Data Mining, Southeast Asia Edition
Our ability to generate and collect data has been increasing rapidly. Not only are all of our business, scientific, and government transactions now computerized, but the widespread use of digital cameras, publication tools, and bar codes also generate data. On the collection side, scanned text and image platforms, satellite remote sensing systems, and the World Wide Web have flooded us with a tremendous amount of data. This explosive growth has generated an even more urgent need for new techniques and automated tools that can help us transform this data into useful information and knowledge.
Like the first edition, voted the most popular data mining book by KD Nuggets readers, this book explores concepts and techniques for the discovery of patterns hidden in large data sets, focusing on issues relating to their feasibility, usefulness, effectiveness, and scalability. However, since the publication of the first edition, great progress has been made in the development of new data mining methods, systems, and applications. This new edition substantially enhances the first edition, and new chapters have been added to address recent developments on mining complex types of data— including stream data, sequence data, graph structured data, social network data, and multi-relational data.
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In this chapter, you will learn how data mining is part of the natural evolution of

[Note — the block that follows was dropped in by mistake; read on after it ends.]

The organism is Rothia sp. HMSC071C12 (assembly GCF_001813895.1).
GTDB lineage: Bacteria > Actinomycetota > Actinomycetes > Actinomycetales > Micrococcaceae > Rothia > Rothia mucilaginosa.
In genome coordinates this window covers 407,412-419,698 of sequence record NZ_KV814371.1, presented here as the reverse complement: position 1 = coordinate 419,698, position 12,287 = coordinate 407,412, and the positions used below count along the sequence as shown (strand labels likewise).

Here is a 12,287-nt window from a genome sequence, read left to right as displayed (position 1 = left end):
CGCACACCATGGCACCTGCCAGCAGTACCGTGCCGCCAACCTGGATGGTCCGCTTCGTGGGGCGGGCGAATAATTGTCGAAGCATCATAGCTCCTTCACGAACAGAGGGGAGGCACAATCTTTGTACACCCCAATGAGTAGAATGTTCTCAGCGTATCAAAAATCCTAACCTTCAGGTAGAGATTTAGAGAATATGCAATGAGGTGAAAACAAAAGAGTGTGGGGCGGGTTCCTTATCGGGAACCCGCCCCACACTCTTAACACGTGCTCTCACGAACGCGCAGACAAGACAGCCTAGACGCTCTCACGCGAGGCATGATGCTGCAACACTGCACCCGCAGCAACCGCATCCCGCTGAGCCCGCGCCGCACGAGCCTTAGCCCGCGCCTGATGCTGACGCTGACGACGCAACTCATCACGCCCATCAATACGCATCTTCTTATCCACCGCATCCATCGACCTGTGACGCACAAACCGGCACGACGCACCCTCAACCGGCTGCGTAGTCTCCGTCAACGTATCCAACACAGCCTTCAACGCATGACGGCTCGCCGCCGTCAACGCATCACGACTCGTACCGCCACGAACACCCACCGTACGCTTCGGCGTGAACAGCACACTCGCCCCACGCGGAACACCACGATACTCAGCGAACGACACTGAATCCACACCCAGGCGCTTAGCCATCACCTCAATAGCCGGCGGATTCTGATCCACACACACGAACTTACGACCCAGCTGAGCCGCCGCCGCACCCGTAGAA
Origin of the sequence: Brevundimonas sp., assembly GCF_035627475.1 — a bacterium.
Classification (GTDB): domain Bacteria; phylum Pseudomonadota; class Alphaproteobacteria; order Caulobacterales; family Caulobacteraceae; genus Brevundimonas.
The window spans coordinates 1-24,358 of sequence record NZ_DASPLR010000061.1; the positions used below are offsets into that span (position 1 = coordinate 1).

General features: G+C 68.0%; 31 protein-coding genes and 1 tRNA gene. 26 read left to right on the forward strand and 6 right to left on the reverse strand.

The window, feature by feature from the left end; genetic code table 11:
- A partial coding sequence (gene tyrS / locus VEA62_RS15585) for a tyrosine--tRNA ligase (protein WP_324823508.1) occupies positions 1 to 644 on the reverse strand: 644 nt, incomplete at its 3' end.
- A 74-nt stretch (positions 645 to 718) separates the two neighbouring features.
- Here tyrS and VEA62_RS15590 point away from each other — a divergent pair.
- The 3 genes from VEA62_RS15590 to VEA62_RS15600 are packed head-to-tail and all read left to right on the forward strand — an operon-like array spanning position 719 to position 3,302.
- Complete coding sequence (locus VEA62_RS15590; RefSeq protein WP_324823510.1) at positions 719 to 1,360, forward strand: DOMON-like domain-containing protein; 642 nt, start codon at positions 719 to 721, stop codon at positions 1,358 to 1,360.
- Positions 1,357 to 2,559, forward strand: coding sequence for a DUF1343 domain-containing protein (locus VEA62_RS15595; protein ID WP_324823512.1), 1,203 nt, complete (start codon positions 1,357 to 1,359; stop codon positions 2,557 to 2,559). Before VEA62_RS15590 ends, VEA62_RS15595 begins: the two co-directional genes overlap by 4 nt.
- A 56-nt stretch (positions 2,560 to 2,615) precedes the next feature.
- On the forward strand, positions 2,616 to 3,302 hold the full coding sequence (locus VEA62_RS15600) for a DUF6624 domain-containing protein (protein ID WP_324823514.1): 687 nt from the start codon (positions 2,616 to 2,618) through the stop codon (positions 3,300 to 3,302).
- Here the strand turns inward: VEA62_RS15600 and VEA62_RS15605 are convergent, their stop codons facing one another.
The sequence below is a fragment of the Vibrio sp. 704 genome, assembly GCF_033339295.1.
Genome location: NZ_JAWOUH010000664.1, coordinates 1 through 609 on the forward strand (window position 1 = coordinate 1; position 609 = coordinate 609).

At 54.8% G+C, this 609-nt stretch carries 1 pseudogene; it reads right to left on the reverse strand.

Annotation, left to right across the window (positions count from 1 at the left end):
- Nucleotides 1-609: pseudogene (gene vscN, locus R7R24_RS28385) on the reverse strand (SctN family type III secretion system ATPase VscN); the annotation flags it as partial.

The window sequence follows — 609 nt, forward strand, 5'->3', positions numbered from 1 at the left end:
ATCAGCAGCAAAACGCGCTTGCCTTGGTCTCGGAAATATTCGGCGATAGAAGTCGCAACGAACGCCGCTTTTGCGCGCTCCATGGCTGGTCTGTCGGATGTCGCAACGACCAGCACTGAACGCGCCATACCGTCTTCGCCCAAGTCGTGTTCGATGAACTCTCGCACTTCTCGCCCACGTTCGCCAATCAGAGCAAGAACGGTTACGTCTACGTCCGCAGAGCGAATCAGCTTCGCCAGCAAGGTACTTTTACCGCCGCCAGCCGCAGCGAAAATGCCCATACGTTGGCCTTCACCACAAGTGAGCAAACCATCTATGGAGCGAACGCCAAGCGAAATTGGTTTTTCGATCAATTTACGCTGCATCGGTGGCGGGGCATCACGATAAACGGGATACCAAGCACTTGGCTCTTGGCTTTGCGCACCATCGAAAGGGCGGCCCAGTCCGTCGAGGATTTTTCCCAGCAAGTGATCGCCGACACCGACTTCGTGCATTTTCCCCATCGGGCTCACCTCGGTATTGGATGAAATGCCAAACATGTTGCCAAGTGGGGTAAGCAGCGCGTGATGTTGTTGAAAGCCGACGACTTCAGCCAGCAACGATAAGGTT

database technology, why data mining is important, and how it is defined. You
will learn about the general architecture of data mining systems, as well as gain ...
Such an overview is essential for understanding the overall data mining and
knowledge discovery process. In this chapter, we study a well-accepted definition
of the data warehouse and see why more and more organizations are building
Examples for Defining Star, Snowflake, and Fact Constellation Schemas “How
can I define a multidimensional schema for my data?” Just as relational query
languages like SQL can be used to specify relational queries, a data mining
A define dimension statement is used to define each of the dimensions.
Snowflake schema definition. The snowflake schema of Example 3.2 and Figure
3.5 is defined in DMQL as follows: define cube sales snowflake [time, item,
define cube shipping [time, item, shipper, from location, to location]: dollarscost =
sum(cost in dollars), units shipped = count(*) define dimension time as time in
cube sales define dimension item as item in cube sales define dimension shipper
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8 Mining Stream TimeSeries and Sequence Data
9 Graph Mining Social Network Analysis and Multirelational Data Mining
10 Mining Object Spatial Multimedia Text and Web Data
11 Applications and Trends in Data Mining
An Introduction to Microsofts OLE DB for Data Mining